From the Orlando Sentinel:
…the Atlanta-based U.S. 11th Circuit Court of Appeals prevented a late-night meeting of the Florida Clemency Board, which was called by Gov. Rick Scott to comply with the lower court’s Thursday deadline to adopt new voting rights restoration rules.
A felon voting rights fix will appear on Florida’s November ballot, but a court deems that too long to wait.
By GARY FINEOUT, Associated Press
TALLAHASSEE, Fla. (AP) — Confronted with a federal judge’s looming deadline, Florida Gov. Rick Scott called an extraordinary late-night meeting of top state officials Wednesday to decide what to do about the state’s process for restoring voting rights to former prisoners. U.S. District Judge Mark Walker gave Florida until Thursday to create a new process after ruling in February that the state’s system is unconstitutional and arbitrary, with decisions possibly swayed by politics and racial factors.
The original February 1 ruling gave parties on both sides (the state and the plaintiffs) 10 days to submit proposed remedies. When that didn’t happen, Judge Walker ruled the state had 30 days to comply, beginning his order with
This Court is not the Vote-Restoration Czar. It does not pick and choose who may receive the right to vote and who may not. Nor does it write the rules and regulations for the Executive Clemency Board … as it has done in the past, this Court invited the parties to recommend appropriate remedial action. Defendants essentially repackage the current scheme into proposed remedies permitting the Governor and Board to do, as
the Governor described, “whatever we want” in denying voting rights to hundreds of thousands of their constituents. ECF No. 144, at 2 (citation
omitted). This will not do. And Defendants’ proposed remedy to abandon the whole vote-restoration scheme does not pass constitutional muster.
The state sought to put Walker’s ruling on hold, but an appeals court hasn’t acted on that request, so Scott scheduled a clemency board meeting for 9:30 p.m. Florida Attorney General Pam Bondi has filed an emergency motion asking a federal appeals court to give the state more time to respond to a ruling on voting rights.
The board consists of Scott, Attorney General Pam Bondi and two other elected Republicans. It’s not clear yet what Florida’s GOP officials will do to comply with the ruling, which the Scott administration has criticized as “haphazard.” The governor’s office has said ultimate decisions on voting rights should be left to the governor and other state officials.
Mark Schlakman, director of the Florida State University Center for the Advancement of Human Rights, called it “bizarre” to schedule a late-night meeting to address a ruling that came out weeks ago. Schlakman, who once helped with clemency cases and filed briefs in the legal battle, said the decision suggests “there was no genuine interest in securing public comment.” He added that also that it appears “there was no expectation that they would need to comply with the court order.”
Midterm elections will be impacted by voting issues, and vice versa.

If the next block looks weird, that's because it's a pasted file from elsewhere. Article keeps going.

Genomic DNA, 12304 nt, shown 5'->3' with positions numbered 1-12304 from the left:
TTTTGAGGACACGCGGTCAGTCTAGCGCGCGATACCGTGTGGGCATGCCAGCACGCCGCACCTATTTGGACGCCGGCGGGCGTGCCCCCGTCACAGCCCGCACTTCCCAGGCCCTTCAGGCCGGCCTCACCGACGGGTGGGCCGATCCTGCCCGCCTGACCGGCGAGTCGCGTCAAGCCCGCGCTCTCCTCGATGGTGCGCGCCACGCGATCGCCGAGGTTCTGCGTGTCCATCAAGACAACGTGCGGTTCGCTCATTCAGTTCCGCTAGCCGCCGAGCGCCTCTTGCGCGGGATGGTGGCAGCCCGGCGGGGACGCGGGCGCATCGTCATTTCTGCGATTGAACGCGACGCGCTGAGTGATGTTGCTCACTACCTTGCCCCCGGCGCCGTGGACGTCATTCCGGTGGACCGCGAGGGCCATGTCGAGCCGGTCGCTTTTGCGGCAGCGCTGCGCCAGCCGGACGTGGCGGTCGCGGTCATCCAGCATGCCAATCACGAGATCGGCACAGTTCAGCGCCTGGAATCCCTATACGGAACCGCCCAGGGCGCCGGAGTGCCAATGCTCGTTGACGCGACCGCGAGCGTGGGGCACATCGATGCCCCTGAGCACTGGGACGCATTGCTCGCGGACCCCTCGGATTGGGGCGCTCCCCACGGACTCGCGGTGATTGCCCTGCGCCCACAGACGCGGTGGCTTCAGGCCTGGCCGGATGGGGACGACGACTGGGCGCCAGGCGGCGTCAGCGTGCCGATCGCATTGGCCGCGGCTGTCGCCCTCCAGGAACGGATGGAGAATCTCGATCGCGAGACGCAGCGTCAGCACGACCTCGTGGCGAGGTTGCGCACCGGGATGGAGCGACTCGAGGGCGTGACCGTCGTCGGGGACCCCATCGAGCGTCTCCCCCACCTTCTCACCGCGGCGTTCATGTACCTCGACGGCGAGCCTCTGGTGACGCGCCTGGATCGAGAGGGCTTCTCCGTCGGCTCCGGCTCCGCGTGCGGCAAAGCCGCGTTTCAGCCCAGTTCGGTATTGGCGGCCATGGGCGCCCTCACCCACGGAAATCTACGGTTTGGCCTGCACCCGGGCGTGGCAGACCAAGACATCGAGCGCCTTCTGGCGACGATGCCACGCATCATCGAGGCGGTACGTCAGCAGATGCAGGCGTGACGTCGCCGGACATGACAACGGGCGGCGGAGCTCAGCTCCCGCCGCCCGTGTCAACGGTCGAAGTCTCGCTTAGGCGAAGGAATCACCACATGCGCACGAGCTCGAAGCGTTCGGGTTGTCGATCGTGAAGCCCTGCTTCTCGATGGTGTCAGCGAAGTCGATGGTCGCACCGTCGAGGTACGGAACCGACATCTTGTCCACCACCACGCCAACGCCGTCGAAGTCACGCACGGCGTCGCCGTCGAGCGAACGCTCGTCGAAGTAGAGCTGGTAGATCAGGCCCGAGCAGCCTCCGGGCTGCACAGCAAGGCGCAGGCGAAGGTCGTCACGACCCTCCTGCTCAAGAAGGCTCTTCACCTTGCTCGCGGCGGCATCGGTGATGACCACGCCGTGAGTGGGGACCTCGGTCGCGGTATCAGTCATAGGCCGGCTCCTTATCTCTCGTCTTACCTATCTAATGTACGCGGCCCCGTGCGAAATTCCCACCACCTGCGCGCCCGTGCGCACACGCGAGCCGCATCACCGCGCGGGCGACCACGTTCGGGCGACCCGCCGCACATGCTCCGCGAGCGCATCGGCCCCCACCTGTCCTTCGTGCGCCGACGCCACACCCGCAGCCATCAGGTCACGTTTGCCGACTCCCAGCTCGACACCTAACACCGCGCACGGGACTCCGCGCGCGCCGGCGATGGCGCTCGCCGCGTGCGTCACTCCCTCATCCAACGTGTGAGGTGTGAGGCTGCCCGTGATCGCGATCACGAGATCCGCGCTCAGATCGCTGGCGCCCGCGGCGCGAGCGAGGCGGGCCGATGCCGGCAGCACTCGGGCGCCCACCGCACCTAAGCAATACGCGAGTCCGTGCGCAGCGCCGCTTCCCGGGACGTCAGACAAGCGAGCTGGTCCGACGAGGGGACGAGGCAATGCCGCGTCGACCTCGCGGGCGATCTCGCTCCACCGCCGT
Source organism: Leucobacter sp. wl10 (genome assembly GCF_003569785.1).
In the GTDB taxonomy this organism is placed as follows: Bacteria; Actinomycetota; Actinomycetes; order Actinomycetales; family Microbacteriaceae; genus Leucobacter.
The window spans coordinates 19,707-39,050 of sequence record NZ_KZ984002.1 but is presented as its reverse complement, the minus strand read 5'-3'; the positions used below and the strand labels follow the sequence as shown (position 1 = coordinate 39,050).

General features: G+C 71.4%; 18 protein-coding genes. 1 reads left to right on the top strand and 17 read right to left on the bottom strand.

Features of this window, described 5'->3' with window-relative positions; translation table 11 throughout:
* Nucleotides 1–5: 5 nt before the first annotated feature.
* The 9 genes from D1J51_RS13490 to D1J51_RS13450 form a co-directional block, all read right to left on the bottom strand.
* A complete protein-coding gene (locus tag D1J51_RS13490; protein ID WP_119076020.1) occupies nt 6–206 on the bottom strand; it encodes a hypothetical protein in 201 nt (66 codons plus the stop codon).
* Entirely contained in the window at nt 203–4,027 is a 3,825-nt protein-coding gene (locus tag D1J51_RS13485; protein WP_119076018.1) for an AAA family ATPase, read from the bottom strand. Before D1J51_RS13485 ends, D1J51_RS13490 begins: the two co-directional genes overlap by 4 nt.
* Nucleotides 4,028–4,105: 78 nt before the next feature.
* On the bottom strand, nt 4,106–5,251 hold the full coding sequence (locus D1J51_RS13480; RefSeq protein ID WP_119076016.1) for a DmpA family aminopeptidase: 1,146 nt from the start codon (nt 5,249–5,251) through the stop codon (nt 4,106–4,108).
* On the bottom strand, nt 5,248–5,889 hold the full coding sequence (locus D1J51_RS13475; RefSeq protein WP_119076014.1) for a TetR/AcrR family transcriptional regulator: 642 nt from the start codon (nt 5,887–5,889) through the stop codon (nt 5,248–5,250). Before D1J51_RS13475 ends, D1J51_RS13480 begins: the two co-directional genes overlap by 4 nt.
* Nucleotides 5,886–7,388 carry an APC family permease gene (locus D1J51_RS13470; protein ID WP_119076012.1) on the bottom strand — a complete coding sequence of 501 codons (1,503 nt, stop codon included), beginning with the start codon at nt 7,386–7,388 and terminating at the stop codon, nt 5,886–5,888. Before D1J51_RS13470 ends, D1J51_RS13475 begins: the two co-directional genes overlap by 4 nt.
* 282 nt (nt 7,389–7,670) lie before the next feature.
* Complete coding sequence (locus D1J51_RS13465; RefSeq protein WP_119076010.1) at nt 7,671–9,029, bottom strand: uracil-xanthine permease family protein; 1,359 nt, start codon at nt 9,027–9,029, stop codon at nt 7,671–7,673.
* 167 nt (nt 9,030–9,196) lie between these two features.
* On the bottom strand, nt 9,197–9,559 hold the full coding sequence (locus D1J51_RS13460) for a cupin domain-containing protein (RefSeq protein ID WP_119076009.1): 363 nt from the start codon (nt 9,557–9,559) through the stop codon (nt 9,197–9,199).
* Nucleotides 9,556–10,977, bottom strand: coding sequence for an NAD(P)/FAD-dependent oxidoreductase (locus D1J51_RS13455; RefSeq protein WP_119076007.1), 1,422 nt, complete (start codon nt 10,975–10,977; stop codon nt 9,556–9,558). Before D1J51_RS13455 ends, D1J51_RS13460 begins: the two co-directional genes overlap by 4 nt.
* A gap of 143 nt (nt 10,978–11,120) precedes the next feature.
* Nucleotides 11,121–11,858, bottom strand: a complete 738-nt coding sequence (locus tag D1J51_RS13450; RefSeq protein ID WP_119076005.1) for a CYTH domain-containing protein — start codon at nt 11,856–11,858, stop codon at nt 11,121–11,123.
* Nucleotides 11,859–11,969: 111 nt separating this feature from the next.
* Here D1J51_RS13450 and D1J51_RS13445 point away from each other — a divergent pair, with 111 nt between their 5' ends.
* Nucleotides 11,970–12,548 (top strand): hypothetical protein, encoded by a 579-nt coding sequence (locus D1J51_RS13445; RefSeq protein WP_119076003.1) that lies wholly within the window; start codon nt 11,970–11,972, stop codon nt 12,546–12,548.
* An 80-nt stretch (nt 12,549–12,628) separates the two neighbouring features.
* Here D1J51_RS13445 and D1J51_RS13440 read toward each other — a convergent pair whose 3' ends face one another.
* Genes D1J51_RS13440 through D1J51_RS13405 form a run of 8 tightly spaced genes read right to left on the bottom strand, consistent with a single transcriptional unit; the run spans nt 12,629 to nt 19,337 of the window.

The clash comes as Scott campaigns for the U.S. Senate seat of Democrat Bill Nelson in a state where as many as 1.5 million felons remain disenfranchised despite having served their sentences and otherwise paid their debts to society. Florida’s constitution automatically bars felons from being able to vote after leaving prison, and Walker’s ruling left that ban intact. Instead, he took aim at how the state considers who should get their rights restored.
Under the current system, a former prisoner must wait between five and seven years before they can even ask to have their voting rights back. The governor and the three elected Cabinet members then decide each request individually, subject to the governor’s unilateral veto.
It wasn’t always this way. Shortly after taking office in 2007, then-Republican Gov. Charlie Crist convinced two of the state’s three Cabinet members to approve rules allowing the parole commission to restore voting rights for nonviolent felons without hearings, and ultimately more than 100,000 felons were allowed to vote again.
Scott and state officials changed the process in 2011, and since then fewer than 3,000 have had their rights restored.
Following up on his February ruling, Walker ordered the state in late March — without giving any specific instructions — to overhaul the process. The clemency board — without holding a public meeting to discuss the ruling — appealed. Walker responded sharply, telling the state in early April to comply by Thursday.
The legal battle is occurring just months before Florida voters will be asked to alter the current ban. Backers of a constitutional amendment won a place on the November 2018 ballot. If 60 percent of voters approve, most former prisoners would have their rights automatically restored. Desmond Meade, chairman of Floridians for a Fair Democracy, said his group wants the Atlanta-based 11th U.S. Circuit Court of Appeals to put the legal case on hold until voters decide.
“Through a grassroots movement, Floridians put Amendment 4 on the ballot to fix the current, broken system and take these decisions out of the hands of politicians,” Meade said in a statement. “… The problem is that without Amendment 4, any fix still leaves this decision in the hands of politicians and a person’s eligibility to vote should not be left up to politicians and election cycles.”
JoEllen Schilke contributed to this story.